BURRILLVILLE – The town is rebuilding the kennels and offices that house Burrillville Animal Control, with a major demolition and construction project that will result in more space for the animals, and bring town facilities up to code.
The $700,000 rehabilitation was funded as a capital improvement project and the price was controlled with help from the Department of Public Works. DPW officials completed site work, including some demolition, parking and drainage. Martone Construction will do the rest, replacing most of the current facility.
“We went to bid, and it came in really high,” DPW Director Jeffrey McCormick told the Town Council last week. McCormick said the town saved money by changing some elements of the design and completing much of the work in house.
As construction gets underway at Clear River Drive, Animal Control offices will continue to function with the help of three trailers that have been brought to the property: one for dogs, one for cats and one for humans. The facility operates with a staff of two full-time employees with the help of volunteers, returning stray animals to their owners and placing unclaimed animals up for adoption.
Much of that work will continue with “business as usual,” according to Deputy Animal Control Officer Kerry Courtemanche, with officials picking up strays as needed. The temporary shelter will still have plenty of space for cats, but dogs will only be housed there short term before they are moved to larger facilities in Smithfield and Glocester.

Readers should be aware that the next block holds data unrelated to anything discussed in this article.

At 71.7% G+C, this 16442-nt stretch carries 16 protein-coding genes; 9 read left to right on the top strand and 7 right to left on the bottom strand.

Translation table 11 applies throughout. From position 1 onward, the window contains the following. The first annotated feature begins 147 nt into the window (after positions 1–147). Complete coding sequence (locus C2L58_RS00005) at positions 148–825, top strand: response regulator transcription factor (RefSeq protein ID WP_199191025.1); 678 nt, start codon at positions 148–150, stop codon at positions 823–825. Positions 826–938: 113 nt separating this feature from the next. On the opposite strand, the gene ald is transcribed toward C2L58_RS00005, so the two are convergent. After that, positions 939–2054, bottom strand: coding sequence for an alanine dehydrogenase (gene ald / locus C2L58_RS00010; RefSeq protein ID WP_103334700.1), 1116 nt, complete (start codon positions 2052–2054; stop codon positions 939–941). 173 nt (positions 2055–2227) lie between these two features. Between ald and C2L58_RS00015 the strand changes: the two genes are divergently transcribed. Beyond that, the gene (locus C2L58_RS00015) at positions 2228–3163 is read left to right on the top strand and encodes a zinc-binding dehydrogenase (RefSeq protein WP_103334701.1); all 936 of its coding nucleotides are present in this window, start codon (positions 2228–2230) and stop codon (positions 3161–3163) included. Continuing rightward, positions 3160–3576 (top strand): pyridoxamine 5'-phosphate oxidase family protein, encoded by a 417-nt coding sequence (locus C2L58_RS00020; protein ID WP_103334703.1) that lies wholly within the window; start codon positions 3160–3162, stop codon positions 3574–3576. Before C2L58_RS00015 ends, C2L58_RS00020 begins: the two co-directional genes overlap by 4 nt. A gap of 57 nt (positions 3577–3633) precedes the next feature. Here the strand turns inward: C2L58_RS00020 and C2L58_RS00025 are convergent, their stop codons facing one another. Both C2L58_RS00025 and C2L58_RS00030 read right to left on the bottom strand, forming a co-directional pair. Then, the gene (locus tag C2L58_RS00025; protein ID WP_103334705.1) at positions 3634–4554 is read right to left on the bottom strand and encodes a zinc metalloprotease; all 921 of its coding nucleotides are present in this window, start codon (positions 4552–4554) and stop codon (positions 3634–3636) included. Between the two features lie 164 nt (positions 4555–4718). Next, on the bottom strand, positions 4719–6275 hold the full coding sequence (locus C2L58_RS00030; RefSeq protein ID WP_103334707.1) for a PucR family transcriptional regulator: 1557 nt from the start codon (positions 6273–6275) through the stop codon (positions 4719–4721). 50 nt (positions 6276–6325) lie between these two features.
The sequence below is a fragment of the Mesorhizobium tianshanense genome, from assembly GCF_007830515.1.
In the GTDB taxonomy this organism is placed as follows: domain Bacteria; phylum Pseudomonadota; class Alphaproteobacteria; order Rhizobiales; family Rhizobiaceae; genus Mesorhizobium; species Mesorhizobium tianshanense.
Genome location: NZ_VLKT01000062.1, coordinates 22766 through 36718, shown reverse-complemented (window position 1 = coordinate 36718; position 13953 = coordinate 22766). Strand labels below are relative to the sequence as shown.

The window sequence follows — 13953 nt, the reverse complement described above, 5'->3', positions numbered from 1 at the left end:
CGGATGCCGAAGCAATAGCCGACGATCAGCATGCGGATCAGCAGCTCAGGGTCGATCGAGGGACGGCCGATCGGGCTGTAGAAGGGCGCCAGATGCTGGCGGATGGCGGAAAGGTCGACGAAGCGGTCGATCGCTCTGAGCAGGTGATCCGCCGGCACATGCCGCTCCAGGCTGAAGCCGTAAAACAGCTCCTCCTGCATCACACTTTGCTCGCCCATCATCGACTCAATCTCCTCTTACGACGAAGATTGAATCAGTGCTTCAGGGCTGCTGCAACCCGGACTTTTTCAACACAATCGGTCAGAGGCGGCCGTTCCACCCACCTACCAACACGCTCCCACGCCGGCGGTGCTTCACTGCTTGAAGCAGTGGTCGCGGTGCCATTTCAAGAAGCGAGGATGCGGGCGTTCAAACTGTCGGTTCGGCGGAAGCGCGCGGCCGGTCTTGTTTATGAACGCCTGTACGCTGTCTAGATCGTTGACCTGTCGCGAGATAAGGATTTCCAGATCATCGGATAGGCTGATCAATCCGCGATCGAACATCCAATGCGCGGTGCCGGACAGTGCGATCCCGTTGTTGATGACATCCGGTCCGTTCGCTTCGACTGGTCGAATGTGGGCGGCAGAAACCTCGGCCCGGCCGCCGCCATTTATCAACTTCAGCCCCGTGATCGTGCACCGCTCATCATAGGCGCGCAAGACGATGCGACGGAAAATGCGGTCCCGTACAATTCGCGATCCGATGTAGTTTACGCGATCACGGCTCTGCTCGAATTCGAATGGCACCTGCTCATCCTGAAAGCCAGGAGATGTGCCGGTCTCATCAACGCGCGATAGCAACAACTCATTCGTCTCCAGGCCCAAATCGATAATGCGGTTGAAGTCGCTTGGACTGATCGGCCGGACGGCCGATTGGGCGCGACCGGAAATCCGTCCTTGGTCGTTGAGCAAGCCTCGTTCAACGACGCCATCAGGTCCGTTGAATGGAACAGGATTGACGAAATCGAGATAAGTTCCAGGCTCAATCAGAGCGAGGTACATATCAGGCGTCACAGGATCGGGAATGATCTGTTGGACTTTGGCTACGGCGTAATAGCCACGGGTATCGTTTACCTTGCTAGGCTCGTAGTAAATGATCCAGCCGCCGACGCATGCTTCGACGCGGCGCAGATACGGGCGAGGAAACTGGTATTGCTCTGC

“Our construction trailers have heat and air conditioning,” said Courtemanche. “We will not be 100 percent capacity, but we will continue working with cats as normal business. For dogs, because we have limited size, we can only give it a day or so for the owners to come and get it.”
“We’ll try to get them back to the owner and then they’ll have to go to another town,” said Courtemanche, noting that the shelter will not be holding animals that are up for adoption.
“People can still come and see us,” Courtemanche added.
Once complete, the roughly 1,300 square foot facility will be replaced with a new 2,400 square foot building with added storage, a wash room for the animals, and a quarantine section.
“It’s going to be a little bigger than it was before,” said McCormick.
The new building will also feature radiant flooring.
“It will be nice for the animals and the people that are working there, and it’s efficient,” McCormick said.
The project, officials note, is long overdue. The town’s current facility is believed to have been built sometime in the late 1960s and is out of code with modern standards for animal housing. Only the newer concrete garage on the property will remain.
Courtemanche said the department’s small staff is “very excited,” about the changes, which are expected to be complete by the end of the year.
“It’s been a long time coming,” she said.
“It was in dire need of replacement,” agreed McCormick. “It will be a nice Christmas gift for the animal control people.”
Soon after, the town hopes to begin work on a new dog park adjacent to the property. That project is still in the permitting process with work expected to begin next spring.
“It’s a next year project,” McCormick said.
Residents can still reach Burrillville Animal Control via their main number at 401-568-9480 for all inquiries.